You Can't Have a Growth Story without an Engaged Team with Anna Egan
In February 2022, hundreds of leaders from service businesses across the world gathered together online to take part in the Global Frontline Experience Summit, an event we are delighted to sponsor and host again after its hugely successful first run in 2020. It was a phenomenal event with a contagious heaping of inspiration, excitement and possibility for anyone working in the customer experience and frontline service space.
If you missed the summit, brought to you by our Frontline Magic Community don't worry! All of the sessions are available right here, and are just as powerful the second time around.
Anna Egan, Customer Experience and Business Development Leader for A1 Air Conditioning and Heating, has seen first-hand the incredible impact that empathetic, personalized coaching can have on frontline employees. Anna’s minitalk delves into how one employee, deemed a “low-performer” went on to succeed, mentor others and be recognized company-wide for her success. In a world where business can be considered cold and calculating, Anna’s talk shows that companies can find strength and growth through cultivating human connections and engagement. It is a lesson in empathy that businesses can learn from to create meaningful experiences and build a people-first company culture.
We all want to deliver great experiences to our customers, but this experience, Anna argues, doesn’t start with the customer - it starts with your frontline employees. She asks: “How can one employ good customer experience when they are daunted by pressure targets, goals, personal baggage and financial burden in an ever-changing industry?” The answer isn’t straightforward but Anna’s story is certainly one we can learn from.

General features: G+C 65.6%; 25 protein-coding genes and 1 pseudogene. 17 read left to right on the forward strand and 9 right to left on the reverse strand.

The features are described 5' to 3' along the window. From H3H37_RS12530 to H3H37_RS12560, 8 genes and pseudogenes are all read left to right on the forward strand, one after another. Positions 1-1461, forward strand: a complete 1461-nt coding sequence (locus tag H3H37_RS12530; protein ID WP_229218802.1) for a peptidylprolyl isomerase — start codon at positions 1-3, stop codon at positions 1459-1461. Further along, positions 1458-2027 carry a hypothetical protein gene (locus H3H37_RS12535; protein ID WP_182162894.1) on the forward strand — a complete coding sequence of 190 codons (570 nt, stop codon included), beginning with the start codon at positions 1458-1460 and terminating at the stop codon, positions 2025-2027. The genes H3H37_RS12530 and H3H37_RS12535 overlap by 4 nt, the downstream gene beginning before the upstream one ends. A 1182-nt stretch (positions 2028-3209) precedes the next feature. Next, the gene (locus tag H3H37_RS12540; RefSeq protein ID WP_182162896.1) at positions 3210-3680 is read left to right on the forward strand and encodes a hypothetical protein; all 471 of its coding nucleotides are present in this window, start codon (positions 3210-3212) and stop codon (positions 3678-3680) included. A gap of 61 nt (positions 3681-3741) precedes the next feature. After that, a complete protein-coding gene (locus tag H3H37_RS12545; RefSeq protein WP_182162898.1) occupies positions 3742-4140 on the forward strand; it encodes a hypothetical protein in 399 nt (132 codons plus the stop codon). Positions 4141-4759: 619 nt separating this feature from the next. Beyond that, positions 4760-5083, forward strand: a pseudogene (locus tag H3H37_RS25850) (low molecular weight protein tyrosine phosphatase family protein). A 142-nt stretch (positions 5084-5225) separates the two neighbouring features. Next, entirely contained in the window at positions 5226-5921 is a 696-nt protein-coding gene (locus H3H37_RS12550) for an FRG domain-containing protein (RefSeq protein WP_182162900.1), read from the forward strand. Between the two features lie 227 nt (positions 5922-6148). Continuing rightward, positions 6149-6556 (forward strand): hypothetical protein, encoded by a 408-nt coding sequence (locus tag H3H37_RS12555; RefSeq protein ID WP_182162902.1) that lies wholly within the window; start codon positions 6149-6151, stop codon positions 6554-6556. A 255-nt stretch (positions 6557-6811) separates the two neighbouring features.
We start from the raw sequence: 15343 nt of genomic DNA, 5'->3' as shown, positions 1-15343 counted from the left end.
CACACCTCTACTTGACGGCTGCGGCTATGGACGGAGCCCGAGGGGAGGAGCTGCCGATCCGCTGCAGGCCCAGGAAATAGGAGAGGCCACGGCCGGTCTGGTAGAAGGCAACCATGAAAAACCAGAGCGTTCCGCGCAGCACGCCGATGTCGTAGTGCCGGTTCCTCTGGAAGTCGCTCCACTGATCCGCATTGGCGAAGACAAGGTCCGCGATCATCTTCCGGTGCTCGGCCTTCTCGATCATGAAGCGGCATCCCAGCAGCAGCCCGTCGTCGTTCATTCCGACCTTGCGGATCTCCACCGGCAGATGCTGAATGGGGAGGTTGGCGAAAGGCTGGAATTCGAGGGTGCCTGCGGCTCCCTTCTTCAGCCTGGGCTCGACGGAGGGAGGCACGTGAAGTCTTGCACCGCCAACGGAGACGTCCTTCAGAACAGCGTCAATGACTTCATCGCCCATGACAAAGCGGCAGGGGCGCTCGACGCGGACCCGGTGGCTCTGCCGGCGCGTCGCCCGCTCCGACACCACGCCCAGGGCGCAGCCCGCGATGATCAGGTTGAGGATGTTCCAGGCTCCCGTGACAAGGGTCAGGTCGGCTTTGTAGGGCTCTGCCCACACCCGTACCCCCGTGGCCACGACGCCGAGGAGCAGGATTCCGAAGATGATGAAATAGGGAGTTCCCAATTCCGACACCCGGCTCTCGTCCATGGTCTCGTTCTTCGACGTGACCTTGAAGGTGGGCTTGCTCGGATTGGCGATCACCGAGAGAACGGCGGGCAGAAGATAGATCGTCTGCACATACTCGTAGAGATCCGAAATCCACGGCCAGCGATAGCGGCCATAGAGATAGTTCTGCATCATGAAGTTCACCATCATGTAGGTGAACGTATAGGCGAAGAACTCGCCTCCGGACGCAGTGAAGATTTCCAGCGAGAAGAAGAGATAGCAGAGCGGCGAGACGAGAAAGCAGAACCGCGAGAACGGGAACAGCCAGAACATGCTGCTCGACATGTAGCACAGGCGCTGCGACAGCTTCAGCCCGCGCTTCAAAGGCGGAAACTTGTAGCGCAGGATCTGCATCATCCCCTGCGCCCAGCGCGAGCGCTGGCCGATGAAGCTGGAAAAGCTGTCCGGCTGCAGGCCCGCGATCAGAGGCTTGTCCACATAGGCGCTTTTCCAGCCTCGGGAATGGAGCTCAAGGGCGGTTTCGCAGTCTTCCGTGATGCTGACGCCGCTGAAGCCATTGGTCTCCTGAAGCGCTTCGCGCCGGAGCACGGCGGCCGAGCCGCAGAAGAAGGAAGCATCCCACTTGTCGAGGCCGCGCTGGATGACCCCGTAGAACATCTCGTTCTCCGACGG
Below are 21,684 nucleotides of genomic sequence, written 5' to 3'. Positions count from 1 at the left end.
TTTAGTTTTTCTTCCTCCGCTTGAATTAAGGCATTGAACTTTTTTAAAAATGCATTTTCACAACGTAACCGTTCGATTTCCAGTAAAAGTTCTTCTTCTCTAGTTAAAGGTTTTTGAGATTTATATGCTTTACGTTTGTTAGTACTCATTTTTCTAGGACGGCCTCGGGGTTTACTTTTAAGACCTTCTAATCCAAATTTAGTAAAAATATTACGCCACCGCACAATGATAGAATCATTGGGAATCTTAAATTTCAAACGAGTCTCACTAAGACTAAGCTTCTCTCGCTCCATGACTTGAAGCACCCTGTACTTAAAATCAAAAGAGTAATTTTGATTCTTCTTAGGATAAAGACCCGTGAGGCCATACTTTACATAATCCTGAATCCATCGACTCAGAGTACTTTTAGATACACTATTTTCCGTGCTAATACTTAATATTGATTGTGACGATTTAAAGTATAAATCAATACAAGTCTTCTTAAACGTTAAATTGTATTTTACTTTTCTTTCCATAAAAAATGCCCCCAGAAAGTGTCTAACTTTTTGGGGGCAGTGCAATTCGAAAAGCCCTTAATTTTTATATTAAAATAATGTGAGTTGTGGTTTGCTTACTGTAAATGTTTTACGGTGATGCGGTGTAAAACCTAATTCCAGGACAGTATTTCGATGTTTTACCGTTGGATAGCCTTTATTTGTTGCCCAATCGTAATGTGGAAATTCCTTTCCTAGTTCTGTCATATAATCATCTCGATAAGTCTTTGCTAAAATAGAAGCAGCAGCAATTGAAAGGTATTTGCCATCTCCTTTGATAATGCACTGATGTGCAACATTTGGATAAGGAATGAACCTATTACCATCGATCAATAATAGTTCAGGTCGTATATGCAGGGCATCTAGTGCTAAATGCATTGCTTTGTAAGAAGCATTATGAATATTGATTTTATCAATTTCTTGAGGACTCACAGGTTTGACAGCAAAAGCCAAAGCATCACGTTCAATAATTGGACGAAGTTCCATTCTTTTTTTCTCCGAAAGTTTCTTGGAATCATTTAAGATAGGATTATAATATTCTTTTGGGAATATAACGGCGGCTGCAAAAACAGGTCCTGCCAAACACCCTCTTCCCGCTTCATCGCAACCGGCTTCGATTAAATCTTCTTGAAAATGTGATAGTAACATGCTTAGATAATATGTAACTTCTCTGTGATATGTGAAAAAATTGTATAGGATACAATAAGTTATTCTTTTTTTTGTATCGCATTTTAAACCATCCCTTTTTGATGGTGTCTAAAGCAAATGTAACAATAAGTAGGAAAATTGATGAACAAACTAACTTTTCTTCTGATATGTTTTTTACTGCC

Tapping into Potential
When Anna was working as a call center manager, she was overseeing an employee called Margaret*. Margaret was in her late forties, had been employed for four years in the business and was deemed a “low performer”. When Anna was hired, one of the initial tasks she had was to exit Margaret out of the company. Anna was hesitant. “As someone who was stubborn, I erred on the side of curiosity in seeking to understand”. Anna asked her manager to give her a bit of time. She had one question to solve “was Margaret a bad employee? Or did she have an untapped potential?”
To start, Anna listened to one of Margaret’s phone interactions with a client. Anna found that while Margaret was polite and empathetic, she seemed distracted and lacked confidence. This is where the teachings of one of Anna’s greatest heroes, her father, came in. He had taught her to “always find the good in everything”. Anna couldn’t help but see that Margaret had a “spark” and could tell that this wasn’t the end of the line for her.
Anna wanted to get to the heart of what could motivate Margaret. That’s when she turned to Maslow’s Hierarchy of Needs. It's a theory of motivation, with five-tiers of human needs depicted in a pyramid. The tiers ascend from most basic needs (food and clothing) to security, love and belonging and finally self-actualization. Anna says self-actualization is the point where “you feel that you’re self-fulfilled and self-motivated”. However, to reach that point all the basic needs before self-actualization must be met first. This begged the question, which needs were holding Margaret back?
A Listening Ear